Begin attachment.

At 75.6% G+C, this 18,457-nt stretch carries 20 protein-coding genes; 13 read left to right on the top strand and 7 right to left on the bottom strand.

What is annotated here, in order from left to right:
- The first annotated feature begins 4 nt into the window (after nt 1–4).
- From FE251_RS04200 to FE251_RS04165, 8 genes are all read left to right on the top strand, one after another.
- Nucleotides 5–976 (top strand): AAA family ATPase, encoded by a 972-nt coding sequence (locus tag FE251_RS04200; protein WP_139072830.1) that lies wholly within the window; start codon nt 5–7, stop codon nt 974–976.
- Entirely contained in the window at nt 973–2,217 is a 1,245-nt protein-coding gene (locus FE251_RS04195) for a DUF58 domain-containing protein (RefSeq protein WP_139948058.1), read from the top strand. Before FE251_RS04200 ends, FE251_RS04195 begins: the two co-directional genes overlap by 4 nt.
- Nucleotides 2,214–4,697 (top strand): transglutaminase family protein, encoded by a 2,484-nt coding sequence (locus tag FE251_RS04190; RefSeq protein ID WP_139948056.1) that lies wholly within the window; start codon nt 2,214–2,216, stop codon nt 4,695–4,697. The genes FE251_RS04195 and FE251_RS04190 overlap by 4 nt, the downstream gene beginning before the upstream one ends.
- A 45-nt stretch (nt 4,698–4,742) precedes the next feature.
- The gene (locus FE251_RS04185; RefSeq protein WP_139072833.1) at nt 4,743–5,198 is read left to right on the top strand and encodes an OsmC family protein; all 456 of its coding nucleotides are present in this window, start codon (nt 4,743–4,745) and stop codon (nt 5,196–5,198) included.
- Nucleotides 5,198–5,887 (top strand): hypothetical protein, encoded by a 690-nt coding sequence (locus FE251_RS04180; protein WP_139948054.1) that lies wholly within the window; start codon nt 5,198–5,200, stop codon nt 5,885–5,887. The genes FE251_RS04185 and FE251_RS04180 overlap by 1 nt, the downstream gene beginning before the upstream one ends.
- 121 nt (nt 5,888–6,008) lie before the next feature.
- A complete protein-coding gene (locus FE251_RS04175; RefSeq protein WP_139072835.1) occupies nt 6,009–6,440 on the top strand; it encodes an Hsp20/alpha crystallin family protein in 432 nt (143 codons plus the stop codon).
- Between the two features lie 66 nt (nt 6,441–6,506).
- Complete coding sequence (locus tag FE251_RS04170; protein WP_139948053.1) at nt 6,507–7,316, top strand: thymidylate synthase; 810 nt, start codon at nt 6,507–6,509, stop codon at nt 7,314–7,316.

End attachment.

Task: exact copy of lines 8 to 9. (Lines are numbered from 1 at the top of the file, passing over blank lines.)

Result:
- A 45-nt stretch (nt 4,698–4,742) precedes the next feature.
- The gene (locus FE251_RS04185; RefSeq protein WP_139072833.1) at nt 4,743–5,198 is read left to right on the top strand and encodes an OsmC family protein; all 456 of its coding nucleotides are present in this window, start codon (nt 4,743–4,745) and stop codon (nt 5,196–5,198) included.